Whispering Pines is a story that tries to connect the present and the past. Starting in East Berlin towards the end of the Soviet Era and ending in present day Canada, it tells about two German artists (Bruno, a poet and Renate, a painter) who dream of freedom and a better future for their native country. After Thomas, a Canadian academic, comes into their home and their reality with gifts from across the wall and the promise of a free world, things change and become chaotic. Thomas falls in love with Renate, Bruno turns into an informant, and Renate’s brother is taken a prisoner. Years later, at Renate’s initiative, the three of them meet in Canada and attempt to reconstruct the events of their past.
The story left me somewhat confused. What did the author really want to say? Is it a story based on true facts? What is the outcome? What really happened? Is it an attempt to explore the meaning of truth, freedom, or human nature? Is there a message? It seems that director Brian Quirt and playwright Sanger both wanted to put too much into one play and, consequently, failed on all fronts. There is nothing that suggests the Germany in that time – on the contrary; it looks very much like Canada today. Talking about life experience of free-spirited individuals in a time of repression and fear demands a lot of research, knowledge and understanding – all three things that the author, judging by the play, lacks.
The production feels more like a library story-time than a well-rounded performance. It is unnecessarily long and tiring. Very often repetition in the text – sometimes in an abridged and sometimes in a full version – makes it even more so. There is no atmosphere, place, time or characters.
The first act is set in Germany. The three actors read, talk and drink. The plot is so confusing that the audience hope for some resolution, or, rather, explanation in the second act. Then, the second set comes and, unfortunately, it does not help much. Set in Canada, it brings our protagonists together once more. The secret police files in East Germany have not been secret for years now, so that Bruno’s activities as the informant have become known. Parts of the play in the first act are read again. Bruno tries to say something in his defence, to explain himself, but has no the chance or cannot do that. This scene is repeated several times with slightly different wording. Each time a new possible piece of the truth is introduced. The never-ending exploration of what could have happened continues until the end of the play. The only well done scene is the very last one where the actors, revealing the sad destiny of Renate’s brother, looked like true characters on the stage for the first time.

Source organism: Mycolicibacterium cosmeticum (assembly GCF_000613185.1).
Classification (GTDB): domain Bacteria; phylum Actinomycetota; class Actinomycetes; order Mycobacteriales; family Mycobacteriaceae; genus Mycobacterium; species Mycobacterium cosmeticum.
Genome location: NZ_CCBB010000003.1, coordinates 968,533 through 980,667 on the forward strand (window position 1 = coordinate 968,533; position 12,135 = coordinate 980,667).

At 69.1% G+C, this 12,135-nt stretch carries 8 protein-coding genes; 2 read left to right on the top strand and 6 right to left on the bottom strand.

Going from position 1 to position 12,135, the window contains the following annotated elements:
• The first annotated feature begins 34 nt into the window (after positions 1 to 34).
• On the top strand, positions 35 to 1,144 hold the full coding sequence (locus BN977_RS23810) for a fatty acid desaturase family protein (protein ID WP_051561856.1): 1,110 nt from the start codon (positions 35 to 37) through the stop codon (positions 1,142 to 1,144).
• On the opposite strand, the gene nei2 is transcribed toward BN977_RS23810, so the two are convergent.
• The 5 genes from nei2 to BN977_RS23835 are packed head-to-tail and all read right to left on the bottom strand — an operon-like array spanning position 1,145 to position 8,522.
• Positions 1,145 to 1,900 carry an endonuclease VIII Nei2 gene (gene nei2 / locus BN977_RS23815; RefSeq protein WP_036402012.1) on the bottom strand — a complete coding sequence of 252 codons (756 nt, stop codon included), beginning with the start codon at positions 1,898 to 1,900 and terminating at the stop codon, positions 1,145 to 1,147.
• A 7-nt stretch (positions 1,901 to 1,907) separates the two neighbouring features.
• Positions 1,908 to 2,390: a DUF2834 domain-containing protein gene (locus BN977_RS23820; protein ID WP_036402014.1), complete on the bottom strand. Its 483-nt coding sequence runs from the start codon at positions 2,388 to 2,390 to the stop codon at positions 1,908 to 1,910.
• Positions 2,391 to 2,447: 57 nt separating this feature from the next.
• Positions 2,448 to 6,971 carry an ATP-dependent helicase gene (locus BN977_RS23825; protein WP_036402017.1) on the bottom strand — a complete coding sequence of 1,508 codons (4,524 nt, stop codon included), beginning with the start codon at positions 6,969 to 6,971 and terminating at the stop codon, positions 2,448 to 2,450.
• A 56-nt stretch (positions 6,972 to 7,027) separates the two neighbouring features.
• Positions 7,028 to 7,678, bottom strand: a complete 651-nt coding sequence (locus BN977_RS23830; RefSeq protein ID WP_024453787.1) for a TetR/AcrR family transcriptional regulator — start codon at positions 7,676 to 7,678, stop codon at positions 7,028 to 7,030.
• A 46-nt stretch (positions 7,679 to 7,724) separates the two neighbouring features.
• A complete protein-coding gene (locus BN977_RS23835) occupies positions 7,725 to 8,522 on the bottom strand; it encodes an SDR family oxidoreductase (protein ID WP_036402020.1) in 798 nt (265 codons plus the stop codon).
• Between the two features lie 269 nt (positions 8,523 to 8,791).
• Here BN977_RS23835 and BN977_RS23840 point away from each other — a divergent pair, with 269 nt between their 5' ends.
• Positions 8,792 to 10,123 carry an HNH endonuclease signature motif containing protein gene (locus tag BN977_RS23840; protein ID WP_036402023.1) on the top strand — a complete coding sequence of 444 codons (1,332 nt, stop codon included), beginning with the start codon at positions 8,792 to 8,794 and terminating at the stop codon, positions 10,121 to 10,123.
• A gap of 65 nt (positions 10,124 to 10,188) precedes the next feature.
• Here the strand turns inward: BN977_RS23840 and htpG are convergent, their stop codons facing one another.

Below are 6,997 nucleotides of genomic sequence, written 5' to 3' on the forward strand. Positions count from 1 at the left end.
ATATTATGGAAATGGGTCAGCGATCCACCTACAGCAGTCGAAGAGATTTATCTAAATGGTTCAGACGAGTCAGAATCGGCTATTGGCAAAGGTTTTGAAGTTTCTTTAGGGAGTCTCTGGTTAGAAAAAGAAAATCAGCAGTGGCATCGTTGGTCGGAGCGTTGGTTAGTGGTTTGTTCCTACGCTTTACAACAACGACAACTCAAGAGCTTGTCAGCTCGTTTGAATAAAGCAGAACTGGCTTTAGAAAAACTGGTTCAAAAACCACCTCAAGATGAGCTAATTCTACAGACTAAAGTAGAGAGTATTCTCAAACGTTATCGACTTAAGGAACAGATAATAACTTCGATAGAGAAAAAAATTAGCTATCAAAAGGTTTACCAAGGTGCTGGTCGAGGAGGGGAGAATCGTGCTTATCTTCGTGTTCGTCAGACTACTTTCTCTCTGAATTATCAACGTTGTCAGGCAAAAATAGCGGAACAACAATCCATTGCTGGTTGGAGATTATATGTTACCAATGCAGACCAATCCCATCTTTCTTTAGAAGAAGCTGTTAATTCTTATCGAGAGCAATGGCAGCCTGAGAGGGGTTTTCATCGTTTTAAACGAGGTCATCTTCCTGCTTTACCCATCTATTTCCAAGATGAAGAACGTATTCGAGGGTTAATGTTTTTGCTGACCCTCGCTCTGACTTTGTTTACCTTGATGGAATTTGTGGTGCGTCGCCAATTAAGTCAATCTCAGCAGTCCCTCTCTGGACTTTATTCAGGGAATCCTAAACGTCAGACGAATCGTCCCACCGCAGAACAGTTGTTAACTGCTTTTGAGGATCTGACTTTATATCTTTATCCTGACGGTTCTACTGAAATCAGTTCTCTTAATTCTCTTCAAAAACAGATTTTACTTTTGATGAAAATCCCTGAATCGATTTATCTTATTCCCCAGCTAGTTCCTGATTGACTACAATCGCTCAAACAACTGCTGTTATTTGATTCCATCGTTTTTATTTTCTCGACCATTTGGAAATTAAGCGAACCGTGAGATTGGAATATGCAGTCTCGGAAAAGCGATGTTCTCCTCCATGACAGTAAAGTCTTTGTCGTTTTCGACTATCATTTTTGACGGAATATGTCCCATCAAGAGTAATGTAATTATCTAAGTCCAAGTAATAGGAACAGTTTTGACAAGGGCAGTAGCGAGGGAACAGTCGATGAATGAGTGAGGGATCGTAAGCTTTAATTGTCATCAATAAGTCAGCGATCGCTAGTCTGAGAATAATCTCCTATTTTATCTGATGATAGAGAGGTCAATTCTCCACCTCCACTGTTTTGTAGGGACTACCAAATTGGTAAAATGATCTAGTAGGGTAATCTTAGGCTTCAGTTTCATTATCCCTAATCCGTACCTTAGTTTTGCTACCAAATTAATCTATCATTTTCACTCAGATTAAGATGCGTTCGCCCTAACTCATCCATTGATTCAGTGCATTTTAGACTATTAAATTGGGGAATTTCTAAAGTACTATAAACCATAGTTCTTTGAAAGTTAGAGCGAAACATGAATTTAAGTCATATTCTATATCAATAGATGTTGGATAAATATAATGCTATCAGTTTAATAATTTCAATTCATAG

Exploration of the behaviour of individuals during challenging events in the past (or present) can be done in numerous ways, one of them being a philosophical approach, which leaves the audience with possible conclusions. The choice is up to the imagination of the author and interpretation of the director and the cast to realize this. In theatre, there are very few rules to follow. One of them is respecting the nature of media – and in terms of that, long reading sessions are not the best choice. The author obviously has not inspired the cast either. Not only do they not bring life to the characters (except for the last scene) but they also lost their focus during the second act more than once and stammered. The production as a whole feels amateurish and lacks passion, conviction, giving a sense that it is out of touch of reality. This was confirmed by the audience’s reaction, which, much like the play itself, was lukewarm.
Ottawa, Rajka Stefanovska
30 octobre, 2011